Berlin Institute of Health (BIH) is offering the first chairs who will play a central role at BIH as the founding directors of new centers dedicated to key research areas. Five W3 professorship appointments were announced in the fields of digital health, clinical translational sciences, disease modeling, genomic medicine, and cell and gene therapy.These are joint appointments with Charité – Universitätsmedizin Berlin and are part of a fast-track procedure. In addition, Professor Ulrich Dirnagl was appointed first chair of the Center for Transforming Biomedical Research.
The transformation of healthcare into a value-based system brings with it enormous challenges for society. Personalized medicine plays a key role in this transformation process. As part of its new scientific “BIH Strategy 2026”, BIH is focusing on new and improved personalized medicine approaches for use in translational research and is expanding two central research programs and four scientific and technological platforms together with Charité – Universitätsmedizin Berlin and Max Delbrück Center for Molecular Medicine (MDC) in the Helmholtz Association. The newly appointed Chairs will carry out research in the following areas at BIH:
- Digital health
- Clinical translational sciences
- Disease modeling
- Genomic medicine
- Cell and gene therapy
The chairs will not only be assuming top scientific positions; each will also serve as founding director and head of a BIH Center within the scientific research platforms. The four platforms will link up individual activities, enable new forms of collaboration, and pool top-level innovative interdisciplinary research. This affects, for example, central facilities for the clinical research activities of Charité and BIH in the Clinical-Translational Sciences Platform, research initiatives on the implementation of digitization in life sciences and medicine within the Digital Medicine Platform and the BIH Digital Health Center, as well as the pooling research activities from the areas of stem cell biology, genome editing, and disease modeling in the BIH Center for Stem Cell and Disease Modeling.
The individual research topics assigned to each professorship are forward-looking. Research will be conducted into topics such as health informatics, health apps, artificial intelligence, modern imaging techniques and big data, genome editing technologies in cell-based models and/or humanized animal models, iPS cells, individualized 2D and 3D cell cultures, and organoid models. Other key areas will include setting up clinical cohorts and research methods, increasing the biobank activities and establishing a modern translational sequencing pipeline, the use of genome sequences, omics and protected patient data in diagnosis and treatment, experimental genomics, and the development and application of new and regenerative therapies for the personalized treatment of progressive diseases.
“BIH should be a place where scientific innovations are pursued for the good of future medicine,” says Chief Executive Officer Professor Erwin Boettinger. “Progress is the result of dialogue and new alliances. Today, together with the new chairs and the excellent scientists working at MDC and Charité, we want to focus on health issues that are going to be relevant to our society in ten years’ time and thus help turn healthcare into a value-based system.”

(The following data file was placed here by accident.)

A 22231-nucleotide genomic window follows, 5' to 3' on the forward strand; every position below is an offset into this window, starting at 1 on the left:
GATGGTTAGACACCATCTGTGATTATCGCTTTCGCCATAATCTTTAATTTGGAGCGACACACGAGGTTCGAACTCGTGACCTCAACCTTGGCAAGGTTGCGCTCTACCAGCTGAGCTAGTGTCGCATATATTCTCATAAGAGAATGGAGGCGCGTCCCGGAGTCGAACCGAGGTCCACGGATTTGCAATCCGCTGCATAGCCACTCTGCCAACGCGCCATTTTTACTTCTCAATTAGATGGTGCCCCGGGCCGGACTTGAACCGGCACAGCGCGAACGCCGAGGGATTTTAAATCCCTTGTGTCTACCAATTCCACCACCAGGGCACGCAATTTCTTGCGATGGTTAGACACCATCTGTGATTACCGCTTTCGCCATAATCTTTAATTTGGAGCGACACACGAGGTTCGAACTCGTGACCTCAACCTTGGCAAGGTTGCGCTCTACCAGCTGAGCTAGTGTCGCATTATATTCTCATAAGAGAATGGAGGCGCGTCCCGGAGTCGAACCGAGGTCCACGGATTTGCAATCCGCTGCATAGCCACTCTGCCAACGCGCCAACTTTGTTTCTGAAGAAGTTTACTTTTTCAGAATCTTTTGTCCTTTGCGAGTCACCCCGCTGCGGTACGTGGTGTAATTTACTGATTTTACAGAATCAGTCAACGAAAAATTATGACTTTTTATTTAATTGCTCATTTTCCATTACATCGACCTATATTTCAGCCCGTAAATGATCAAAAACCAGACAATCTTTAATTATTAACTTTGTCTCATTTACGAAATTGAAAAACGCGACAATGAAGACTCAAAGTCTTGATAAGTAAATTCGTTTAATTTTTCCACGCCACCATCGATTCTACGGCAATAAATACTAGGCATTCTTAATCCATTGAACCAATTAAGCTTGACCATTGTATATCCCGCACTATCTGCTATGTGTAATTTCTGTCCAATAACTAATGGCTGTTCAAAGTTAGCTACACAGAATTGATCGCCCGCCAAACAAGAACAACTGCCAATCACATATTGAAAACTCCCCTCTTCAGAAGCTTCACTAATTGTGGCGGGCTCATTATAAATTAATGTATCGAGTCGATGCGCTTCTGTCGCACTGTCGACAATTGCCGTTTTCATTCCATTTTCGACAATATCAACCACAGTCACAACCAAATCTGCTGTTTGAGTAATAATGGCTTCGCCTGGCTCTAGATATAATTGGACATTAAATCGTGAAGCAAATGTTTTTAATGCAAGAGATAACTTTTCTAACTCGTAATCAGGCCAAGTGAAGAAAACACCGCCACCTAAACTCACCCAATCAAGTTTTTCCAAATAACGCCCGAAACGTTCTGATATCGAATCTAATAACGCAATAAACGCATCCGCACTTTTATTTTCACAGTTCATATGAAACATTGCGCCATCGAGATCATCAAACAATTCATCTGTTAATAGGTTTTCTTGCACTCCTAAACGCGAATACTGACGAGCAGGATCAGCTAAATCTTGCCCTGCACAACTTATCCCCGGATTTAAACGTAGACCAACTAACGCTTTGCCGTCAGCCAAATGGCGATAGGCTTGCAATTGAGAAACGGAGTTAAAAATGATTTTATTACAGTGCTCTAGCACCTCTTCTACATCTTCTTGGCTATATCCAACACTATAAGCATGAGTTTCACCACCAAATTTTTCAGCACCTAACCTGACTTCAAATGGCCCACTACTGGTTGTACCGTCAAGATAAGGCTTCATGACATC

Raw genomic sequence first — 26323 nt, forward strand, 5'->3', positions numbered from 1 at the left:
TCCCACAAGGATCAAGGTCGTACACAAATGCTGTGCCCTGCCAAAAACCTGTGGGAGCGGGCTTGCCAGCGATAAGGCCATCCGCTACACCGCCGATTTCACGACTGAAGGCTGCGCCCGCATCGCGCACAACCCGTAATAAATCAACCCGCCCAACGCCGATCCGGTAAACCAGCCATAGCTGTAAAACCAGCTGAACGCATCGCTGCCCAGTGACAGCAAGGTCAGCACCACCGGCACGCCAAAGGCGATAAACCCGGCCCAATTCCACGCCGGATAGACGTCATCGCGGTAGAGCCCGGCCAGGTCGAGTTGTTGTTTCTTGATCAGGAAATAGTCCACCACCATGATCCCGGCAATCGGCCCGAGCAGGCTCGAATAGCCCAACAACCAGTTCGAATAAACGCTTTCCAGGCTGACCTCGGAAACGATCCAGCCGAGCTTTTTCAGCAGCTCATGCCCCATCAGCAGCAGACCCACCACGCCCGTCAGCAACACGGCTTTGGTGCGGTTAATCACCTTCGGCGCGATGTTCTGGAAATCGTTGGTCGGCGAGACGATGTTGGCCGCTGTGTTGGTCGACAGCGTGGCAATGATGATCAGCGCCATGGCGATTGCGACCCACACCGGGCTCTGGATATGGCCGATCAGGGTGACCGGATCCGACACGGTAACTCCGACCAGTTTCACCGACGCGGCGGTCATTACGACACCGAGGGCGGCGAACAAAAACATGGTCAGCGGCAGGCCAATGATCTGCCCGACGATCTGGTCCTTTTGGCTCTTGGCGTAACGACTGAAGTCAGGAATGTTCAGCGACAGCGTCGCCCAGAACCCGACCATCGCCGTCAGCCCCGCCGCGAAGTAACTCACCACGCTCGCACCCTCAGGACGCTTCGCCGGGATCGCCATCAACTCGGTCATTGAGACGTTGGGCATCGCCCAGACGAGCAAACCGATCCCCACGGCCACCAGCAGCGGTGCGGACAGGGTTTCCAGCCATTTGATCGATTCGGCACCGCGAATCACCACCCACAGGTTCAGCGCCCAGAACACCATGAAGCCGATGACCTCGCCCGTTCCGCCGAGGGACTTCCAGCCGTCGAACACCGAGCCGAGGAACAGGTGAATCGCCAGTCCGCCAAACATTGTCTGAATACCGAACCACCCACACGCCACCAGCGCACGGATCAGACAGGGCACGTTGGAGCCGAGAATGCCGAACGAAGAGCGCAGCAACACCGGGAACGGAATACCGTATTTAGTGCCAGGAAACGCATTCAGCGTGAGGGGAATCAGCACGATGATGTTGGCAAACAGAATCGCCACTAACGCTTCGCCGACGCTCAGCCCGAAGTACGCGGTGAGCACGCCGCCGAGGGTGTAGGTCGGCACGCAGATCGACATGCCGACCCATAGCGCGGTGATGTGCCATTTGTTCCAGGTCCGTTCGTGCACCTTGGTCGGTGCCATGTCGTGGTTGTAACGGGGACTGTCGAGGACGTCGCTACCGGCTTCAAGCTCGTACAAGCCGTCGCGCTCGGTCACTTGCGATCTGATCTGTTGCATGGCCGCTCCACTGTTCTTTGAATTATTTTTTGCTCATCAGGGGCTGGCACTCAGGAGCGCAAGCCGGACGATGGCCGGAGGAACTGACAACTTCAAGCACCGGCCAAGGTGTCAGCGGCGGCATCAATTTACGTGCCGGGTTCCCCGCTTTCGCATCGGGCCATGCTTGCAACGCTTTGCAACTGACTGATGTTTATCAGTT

The recruiting activities are a crucial part of the new “BIH Strategy 2026”, which the Executive Board developed in 2016. The BIH Strategy 2026 defines the Institute’s most important areas for development and calls for creating and appointing, in all, more than 50 BIH chairs, BIH professorships, and junior group leaders over the next ten years. In partnership with the Charité Faculty BIH has established a fast-track procedure that meets the demands of the competitive global research landscape through an expedited appointment process.
Professor Ulrich Dirnagl appointed first chair
BIH’s innovations will not only emerge from its research programs and platforms; they will also be bolstered by a new technology transfer strategy and the Center for Transforming Biomedical Research. This center is a new unit that will focus on strengthening quality assurance and generalizability of results as well as providing access to research including methods, results, and data. BIH research should be transparent and reliable. Since March, the center is led by Professor Ulrich Dirnagl – a neurologist and stroke researcher at Charité. Ensuring quality standards and reproducibility in biomedical research has been a key aspect of Dirnagl’s scientific work for many years.
Dirnagl studied medicine at LMU Munich, where he worked as a research assistant in the Department of Neurology before transferring to Cornell University in the United States. He came to Charité in 1993, where he was appointed director of the Department of Experimental Neurology in 1999. His additional roles include member of the Board of Directors for the NeuroCure Cluster of Excellence, director of the Center for Stroke Research Berlin (CSB), and clinical coordinator at the Berlin location of the German Center for Neurodegenerative Diseases (DZNE).
About the recruitment strategy
The BIH Strategy 2026 calls for creating and appointing in all more than 50 BIH chairs, BIH professorships, and junior group leaders over the next ten years. BIH chairs are demonstrated leaders with exceptional academic track records who focus on further developing BIH programs and facilities. BIH professorships distinguish themselves through scientific excellence in the priority research areas of the BIH Strategy and enhance and strengthen the impact of BIH, MDC, and Charité. Junior group leaders are promising early career scientists who are active in the priority research areas of the BIH Strategy.